Jim and Krisanne began milking cows at the 200-acre farm in 1991, just after they were married. “We took over the operation from his folks in 1992,” Krisanne says. “We’ve always been cow people. That’s how we made our money, by taking good care of our cows so they lived a long time,” she says. The Koebkes sell their milk wholesale to Garelick Farms and raw milk to visitors on the farm, but since a commercial dairy wasn’t enough to sustain the family farm, they decided to diversify. When a friend passed away in 2011, the Koebkes purchased half of his cattle, and in 2013, they started buying breeding cattle. The beef herd, a South-Devon Cross, now numbers just over 50, Krisanne says, including “everything from newborn calves to the finishing steers, momma cows, and bull.” She adds, “The dairy herd totals 129 head, and that includes a new heifer born in May all the way to the 12-year old (oldest) milking cow.”
Krisanne shows me where the Jersey and Holstein cows are milked and where the newborn calves are kept. We walk over the hill to see the rust and milk chocolate beef herd. She says, “You can come see our cows and see that they’re here and that they’re eating grass. I think that’s important for the accountability. Because anybody can say anything’s organic or grass fed. Unless you can see it, you don’t know. Ours is truly local and truly raised here.”
Walnut Lane Farm’s raw milk, grass fed beef, fresh eggs, chicken, and compost are available directly from the farm in Dudley and occasionally at a farmers market. The beef is often the source of the “local burger” at B.T.’s Smokehouse in Sturbridge.
THE PORK, THE VEGETABLES, AND THE FRUIT
I meet 23-year old Neil Johnson at his 53-acre farm. Neil grew up here and has recently taken over Kettle Brook from his father. A black lab puppy nips at our heels as Neil walks me around, explaining that the farm was a tree nursery when his father ran it. Now Neil raises pigs and grows vegetables on the same property he started farming as a kid.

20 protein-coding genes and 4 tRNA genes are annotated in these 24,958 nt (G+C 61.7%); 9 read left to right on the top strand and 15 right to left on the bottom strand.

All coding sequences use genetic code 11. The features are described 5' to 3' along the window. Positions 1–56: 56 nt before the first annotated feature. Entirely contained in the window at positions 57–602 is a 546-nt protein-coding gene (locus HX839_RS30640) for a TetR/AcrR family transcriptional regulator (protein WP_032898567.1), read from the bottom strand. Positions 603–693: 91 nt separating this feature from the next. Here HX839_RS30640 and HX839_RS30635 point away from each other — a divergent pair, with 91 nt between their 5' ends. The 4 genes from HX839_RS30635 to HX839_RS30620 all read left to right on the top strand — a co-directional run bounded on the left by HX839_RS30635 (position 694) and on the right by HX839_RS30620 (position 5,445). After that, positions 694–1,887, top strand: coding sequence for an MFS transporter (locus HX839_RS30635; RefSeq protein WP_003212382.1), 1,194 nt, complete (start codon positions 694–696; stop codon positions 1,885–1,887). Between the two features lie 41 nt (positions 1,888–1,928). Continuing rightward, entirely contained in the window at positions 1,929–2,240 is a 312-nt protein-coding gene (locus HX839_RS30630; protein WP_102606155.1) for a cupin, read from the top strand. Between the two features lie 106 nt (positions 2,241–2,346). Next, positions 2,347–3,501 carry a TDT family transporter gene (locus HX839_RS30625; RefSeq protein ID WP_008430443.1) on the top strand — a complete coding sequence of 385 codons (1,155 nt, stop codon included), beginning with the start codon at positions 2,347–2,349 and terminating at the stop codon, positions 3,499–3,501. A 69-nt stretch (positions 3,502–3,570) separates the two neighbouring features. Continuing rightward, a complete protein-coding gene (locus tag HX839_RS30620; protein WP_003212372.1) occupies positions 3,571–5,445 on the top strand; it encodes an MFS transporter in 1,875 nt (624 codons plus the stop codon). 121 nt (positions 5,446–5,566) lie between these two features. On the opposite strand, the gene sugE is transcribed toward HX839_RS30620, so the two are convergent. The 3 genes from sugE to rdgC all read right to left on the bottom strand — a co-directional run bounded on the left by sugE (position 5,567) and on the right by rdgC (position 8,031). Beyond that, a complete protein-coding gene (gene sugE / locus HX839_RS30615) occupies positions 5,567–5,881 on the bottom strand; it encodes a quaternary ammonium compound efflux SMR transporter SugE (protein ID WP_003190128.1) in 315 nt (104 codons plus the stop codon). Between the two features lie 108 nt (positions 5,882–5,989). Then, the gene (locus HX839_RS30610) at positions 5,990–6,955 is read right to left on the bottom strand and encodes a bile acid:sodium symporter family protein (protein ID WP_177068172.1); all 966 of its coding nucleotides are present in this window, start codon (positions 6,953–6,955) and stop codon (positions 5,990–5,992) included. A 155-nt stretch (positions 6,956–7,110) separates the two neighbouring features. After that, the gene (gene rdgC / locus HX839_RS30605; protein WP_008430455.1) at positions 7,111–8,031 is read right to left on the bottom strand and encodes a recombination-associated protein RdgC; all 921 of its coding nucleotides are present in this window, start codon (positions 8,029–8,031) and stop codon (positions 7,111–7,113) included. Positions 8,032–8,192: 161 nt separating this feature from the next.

On this day in late April, Neil has 10 breeder pigs, 20 feeder pigs and 30 piglets as well as broiler chickens, beef cows, a few egg-laying hens and a horse. “Pigs are not like cows that need to be finished. You can eat a pig that’s 30 pounds or that’s 200 pounds. It might have different fat content, but the meat still tastes good either way,” he says.
“Typically, I like 150- to 200-pound pigs.” The pigs he raises for meat are fed a non-GMO corn and soybean grain he buys from Clover Hill Farm in Hardwick, but that can get expensive, Neil says. So to cut down costs, he feeds his breeder pigs vegetable waste from grocery stores and the whey he gets from Marie-Laure.
Neil shows me his greenhouses, green with the seedlings of vegetables for the CSA. There are tomatoes and onions, herbs, peppers, spinach, fennel, beets, broccoli, eggplant, turnips, kale, cauliflower and even hanging strawberries. There are flowers and ornamental grasses. This summer, Neil is offering his own vegetable CSA with a cheese option for those not interested in meat.
In addition to his father’s farm, Neil rents more than 100 acres of private, state-owned and town-owned land to grow vegetables and hay, and is working to reclaim 10 acres of apple, pear and peach orchards plus strawberries and blueberries on land owned by the Town of Charlton and known as Fay Mountain Farm. In May, Neil opened a country store in the renovated Fay Mountain Farm dairy barn where people can buy his pork and vegetables as well as fruit from the farm and local artists’ wares.
Kettle Brook Farm’s products are available at Fay Mountain Farm’s country store in Charlton. Neil also sells his pork to local restaurants, including The Twisted Fork Bistro of Cherry Valley.
Shareholders of this summer’s Circle CSA pickup will be at Fay Mountain Farm. “It’s really nice space,” Marie-Laure says. “It will be really good for people because they can pick up everything there.”
“People want to buy the local meat. They might not necessarily know where to go to get it steadily,” Neil says. “In the CSA they get two types of meat and local cheese in one pickup.”
How did they come up with the name, Circle CSA? “We were trying to think of a name that symbolizes all three of us,” Neil says. “The cheese is kind of the center of it. The milk goes to the cheese, and the cheese whey comes to the pigs. Kind of goes in a circle all the way around us.”
This story appeared in the Summer 2016 issue.